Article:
For those who wish to experiment with similar innovations, view the student data, or track the sources for the above,  their slides are available here: Holley_Thorpe_UNSWLaw_video.

Can Teaching be Measured?

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By Justine Rogers

Last week UNSW had its second ‘Great Debate’, introduced last year as a fun, accessible way for the UNSW community to explore a serious and stirring topic. (For a post on last year’s, click here)

Each team: professor-manager, non-prof academic, and student.

The topic: Of Course Teaching Can be Measured (it’s a 5.3!).

I was on the affirmative (which I knew going in would be tough).

Given it was a private event for staff and students, I’ve written this assuming some version of the Chatham House Rule applies.

The affirmative’s arguments were:

  1. Teaching can be measured, albeit imperfectly, and certainly better and more reliably than it is now.
  2. Teaching needs to be measured to enhance the quality, rewards and status of teaching.

The negative’s arguments were:

  1. Teaching cannot be measured, only learning experiences and learning outcomes can. 
  2. Teaching measures are flawed and unreliable.

The negative committed to the empirical questions, whereas I tried (unsuccessfully in the 4 or so mins we had) to engage both sides in the wider empirical and normative argument suggested in affirmative point 2: whether there is some positive correlation between measurement, and motivation, quality and status, and therefore whether a more robust measurement of teaching is worthwhile.

I wish we’d had the format and time to examine this: whether this is true, or whether, using research measures as example, such measures have too many biases, perverse incentives, and inefficient and/or demoralising effects to be of real value (even if it entails superficial value). 

I will share my main arguments here, some of which I am fairly convinced, many posed as part of my role on the affirmative side, and some raised in the spirit of fun and provocation. Above all, I think the topic raised several questions left that need to be contemplated, many of which I’ve posted below – so please share your thoughts!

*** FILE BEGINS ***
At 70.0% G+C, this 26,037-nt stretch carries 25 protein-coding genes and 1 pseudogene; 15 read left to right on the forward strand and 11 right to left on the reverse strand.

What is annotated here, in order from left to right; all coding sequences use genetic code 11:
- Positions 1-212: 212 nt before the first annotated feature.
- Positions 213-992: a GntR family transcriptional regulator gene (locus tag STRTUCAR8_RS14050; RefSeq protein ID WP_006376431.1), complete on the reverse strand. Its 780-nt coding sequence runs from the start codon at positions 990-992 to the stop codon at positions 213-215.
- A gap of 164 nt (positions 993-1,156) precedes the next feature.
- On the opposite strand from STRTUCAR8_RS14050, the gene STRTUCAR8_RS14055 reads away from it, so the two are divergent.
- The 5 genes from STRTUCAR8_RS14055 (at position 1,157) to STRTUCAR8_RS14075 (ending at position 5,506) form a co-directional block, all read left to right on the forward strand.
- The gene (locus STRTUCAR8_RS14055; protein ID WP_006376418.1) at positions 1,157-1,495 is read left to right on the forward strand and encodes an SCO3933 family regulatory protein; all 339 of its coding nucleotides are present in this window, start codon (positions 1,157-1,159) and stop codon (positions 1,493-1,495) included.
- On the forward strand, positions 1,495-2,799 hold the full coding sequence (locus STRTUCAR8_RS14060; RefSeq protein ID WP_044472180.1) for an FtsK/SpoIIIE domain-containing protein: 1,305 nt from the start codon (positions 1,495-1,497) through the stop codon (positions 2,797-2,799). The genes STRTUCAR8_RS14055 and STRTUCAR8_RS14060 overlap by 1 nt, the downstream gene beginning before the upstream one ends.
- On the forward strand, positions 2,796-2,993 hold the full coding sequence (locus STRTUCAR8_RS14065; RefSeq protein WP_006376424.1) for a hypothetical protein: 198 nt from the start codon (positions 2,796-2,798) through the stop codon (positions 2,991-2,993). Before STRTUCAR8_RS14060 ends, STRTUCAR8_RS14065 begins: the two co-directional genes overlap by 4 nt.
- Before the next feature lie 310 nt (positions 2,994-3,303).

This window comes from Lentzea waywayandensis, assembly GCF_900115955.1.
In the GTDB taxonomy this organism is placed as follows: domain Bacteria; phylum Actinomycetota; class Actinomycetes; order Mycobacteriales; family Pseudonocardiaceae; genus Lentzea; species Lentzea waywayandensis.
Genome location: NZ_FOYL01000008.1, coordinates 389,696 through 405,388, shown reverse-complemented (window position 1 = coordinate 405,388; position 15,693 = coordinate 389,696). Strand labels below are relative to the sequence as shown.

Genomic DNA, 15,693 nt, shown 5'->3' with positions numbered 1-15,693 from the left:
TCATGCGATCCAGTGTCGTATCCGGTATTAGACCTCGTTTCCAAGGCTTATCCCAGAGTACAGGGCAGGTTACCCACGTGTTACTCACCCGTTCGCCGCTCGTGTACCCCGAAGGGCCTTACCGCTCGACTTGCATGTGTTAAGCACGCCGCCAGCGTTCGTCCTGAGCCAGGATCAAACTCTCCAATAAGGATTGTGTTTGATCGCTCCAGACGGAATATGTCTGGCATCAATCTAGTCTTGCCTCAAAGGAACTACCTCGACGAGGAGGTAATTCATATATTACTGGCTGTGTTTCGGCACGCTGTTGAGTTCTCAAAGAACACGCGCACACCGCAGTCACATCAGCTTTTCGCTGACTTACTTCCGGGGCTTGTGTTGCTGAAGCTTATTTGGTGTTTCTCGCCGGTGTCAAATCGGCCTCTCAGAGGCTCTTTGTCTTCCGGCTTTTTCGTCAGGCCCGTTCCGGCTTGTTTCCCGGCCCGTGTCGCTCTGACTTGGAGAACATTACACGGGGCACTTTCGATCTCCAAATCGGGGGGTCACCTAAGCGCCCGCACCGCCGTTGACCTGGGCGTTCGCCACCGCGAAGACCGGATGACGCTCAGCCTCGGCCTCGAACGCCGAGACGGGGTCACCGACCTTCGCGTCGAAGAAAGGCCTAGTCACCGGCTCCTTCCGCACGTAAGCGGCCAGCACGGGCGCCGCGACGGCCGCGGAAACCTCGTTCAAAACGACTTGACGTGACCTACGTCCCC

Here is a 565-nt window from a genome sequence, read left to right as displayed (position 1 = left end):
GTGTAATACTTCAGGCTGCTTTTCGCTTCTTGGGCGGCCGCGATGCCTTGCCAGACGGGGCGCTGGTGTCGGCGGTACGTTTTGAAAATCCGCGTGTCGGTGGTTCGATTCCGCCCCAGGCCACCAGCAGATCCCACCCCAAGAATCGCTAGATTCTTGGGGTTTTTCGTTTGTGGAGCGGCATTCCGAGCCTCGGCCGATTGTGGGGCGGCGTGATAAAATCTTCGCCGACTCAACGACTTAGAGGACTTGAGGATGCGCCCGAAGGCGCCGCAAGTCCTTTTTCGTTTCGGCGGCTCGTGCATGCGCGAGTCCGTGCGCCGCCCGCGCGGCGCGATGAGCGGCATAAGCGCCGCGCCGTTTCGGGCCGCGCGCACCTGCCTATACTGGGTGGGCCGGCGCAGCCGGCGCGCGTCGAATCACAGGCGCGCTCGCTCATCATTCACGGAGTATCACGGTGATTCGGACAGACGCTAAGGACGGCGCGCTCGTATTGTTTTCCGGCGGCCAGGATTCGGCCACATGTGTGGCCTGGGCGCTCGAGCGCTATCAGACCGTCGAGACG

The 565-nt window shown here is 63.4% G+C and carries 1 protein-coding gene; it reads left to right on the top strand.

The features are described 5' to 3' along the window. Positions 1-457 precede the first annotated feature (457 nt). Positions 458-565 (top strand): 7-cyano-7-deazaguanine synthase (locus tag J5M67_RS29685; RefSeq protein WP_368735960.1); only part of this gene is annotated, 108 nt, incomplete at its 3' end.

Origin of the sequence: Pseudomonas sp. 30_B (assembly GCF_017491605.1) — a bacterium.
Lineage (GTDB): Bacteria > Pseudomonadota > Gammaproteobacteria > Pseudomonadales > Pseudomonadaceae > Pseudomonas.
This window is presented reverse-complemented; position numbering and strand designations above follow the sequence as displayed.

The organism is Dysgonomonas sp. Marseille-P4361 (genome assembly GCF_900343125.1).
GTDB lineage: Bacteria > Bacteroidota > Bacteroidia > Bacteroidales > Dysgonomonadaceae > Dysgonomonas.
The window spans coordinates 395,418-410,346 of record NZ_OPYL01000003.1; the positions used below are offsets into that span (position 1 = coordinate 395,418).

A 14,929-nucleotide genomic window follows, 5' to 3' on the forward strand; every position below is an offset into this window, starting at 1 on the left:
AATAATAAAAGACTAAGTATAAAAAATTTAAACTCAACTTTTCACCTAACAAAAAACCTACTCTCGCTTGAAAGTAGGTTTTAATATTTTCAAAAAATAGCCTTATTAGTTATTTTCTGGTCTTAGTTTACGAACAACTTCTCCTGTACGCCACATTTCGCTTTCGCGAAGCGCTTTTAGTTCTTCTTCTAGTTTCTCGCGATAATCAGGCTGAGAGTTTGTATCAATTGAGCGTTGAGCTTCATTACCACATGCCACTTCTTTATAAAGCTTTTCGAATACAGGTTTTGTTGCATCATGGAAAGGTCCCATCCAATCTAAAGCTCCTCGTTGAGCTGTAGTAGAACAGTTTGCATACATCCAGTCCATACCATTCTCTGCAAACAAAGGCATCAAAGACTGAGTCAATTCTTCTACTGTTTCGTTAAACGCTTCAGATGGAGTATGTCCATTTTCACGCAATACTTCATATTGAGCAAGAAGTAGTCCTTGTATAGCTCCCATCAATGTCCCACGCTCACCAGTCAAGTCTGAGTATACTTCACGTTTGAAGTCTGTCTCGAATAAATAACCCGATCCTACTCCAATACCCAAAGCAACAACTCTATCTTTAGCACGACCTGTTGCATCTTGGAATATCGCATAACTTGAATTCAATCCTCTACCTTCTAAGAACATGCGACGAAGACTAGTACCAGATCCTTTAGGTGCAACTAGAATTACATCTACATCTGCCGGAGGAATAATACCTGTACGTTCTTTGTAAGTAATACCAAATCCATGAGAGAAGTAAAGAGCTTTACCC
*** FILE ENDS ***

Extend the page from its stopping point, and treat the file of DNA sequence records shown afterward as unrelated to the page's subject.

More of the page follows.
Continue reading

A not so subtle metaphor

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Imagine if a faculty of science in Australia focused its undergraduate/foundational teaching on the science of the local flora and fauna.  Students would learn about kangaroos and eucalyptus tress, about achidnas and banksias, about the funnel-web spider and the Murray cod.  Of course, they would also learn about palm trees and dingos, about the cane toad and about invasive weeds.  While there would occasionally be upper level electives on comparative anatomy or botany or on species not found locally, those courses would be few and far between, perhaps largely left for specialised postgraduate or later studies.

Further, imagine if the science faculties around the world followed the same model and also focused their undergraduate/foundational degree programs on their own local flora and fauna. Such a situation of university science education might arise around the world if the primary jobs for science graduates were in managing and developing the local flora and fauna, with only occasional work involving foreign or trans-regional species (despite an increasingly interconnected world of flora and fauna).  It might be perpetuated by the senior people in the field, who set the employment regulations, and who believe such an intense grounding in local science is necessary for the successful work of the scientist and the country.

Such an approach to science education around the world would mean that it would be difficult for science graduates to move to other countries for work in their field – as they may lack the local knowledge demanded of them by employers and by the regulators of their field.  Further (local) studies would be required to then secure employment in that foreign country. If the flora and fauna were too radically different it might even be the case that the newly arrived science graduate would have to start over again, enrolling in the local foundational science degree.

In such a situation we should expect there to be little science student international mobility, especially into the undergraduate/foundational level. After all, why go to the trouble and expense to study the flora and fauna of another country – especially for three to four years when that knowledge will be unlikely to help secure a job back home.  Though, if the home has similar flora and fauna it may be that the undergraduate/foundational degree would be acceptable, providing enough substantive knowledge to permit successful work back home. Thus, science studies in California may be suitable for Mexico, or studies in Vietnam would be applicable in Cambodia.  But a degree in such a localised science course in Australia would not be of much use in Norway.